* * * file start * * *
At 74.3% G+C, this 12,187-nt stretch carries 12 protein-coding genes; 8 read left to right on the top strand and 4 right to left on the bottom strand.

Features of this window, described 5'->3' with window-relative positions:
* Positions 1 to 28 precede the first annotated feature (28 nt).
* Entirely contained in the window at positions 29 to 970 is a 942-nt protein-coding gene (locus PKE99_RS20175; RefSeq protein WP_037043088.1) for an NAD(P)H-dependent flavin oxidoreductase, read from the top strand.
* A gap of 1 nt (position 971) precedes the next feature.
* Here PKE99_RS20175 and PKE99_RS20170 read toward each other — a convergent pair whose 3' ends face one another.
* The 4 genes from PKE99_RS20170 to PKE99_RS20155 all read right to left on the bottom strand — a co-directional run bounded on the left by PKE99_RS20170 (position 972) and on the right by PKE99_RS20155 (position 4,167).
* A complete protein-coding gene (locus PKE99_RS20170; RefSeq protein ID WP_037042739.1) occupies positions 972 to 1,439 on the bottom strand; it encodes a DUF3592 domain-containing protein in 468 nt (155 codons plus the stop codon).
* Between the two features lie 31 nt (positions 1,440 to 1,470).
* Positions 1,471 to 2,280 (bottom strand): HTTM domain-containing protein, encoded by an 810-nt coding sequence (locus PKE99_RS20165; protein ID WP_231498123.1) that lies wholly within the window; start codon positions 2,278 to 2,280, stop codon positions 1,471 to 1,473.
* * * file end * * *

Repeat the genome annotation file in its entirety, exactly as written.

At 74.3% G+C, this 12,187-nt stretch carries 12 protein-coding genes; 8 read left to right on the top strand and 4 right to left on the bottom strand.

Features of this window, described 5'->3' with window-relative positions:
* Positions 1 to 28 precede the first annotated feature (28 nt).
* Entirely contained in the window at positions 29 to 970 is a 942-nt protein-coding gene (locus PKE99_RS20175; RefSeq protein WP_037043088.1) for an NAD(P)H-dependent flavin oxidoreductase, read from the top strand.
* A gap of 1 nt (position 971) precedes the next feature.
* Here PKE99_RS20175 and PKE99_RS20170 read toward each other — a convergent pair whose 3' ends face one another.
* The 4 genes from PKE99_RS20170 to PKE99_RS20155 all read right to left on the bottom strand — a co-directional run bounded on the left by PKE99_RS20170 (position 972) and on the right by PKE99_RS20155 (position 4,167).
* A complete protein-coding gene (locus PKE99_RS20170; RefSeq protein ID WP_037042739.1) occupies positions 972 to 1,439 on the bottom strand; it encodes a DUF3592 domain-containing protein in 468 nt (155 codons plus the stop codon).
* Between the two features lie 31 nt (positions 1,440 to 1,470).
* Positions 1,471 to 2,280 (bottom strand): HTTM domain-containing protein, encoded by an 810-nt coding sequence (locus PKE99_RS20165; protein ID WP_231498123.1) that lies wholly within the window; start codon positions 2,278 to 2,280, stop codon positions 1,471 to 1,473.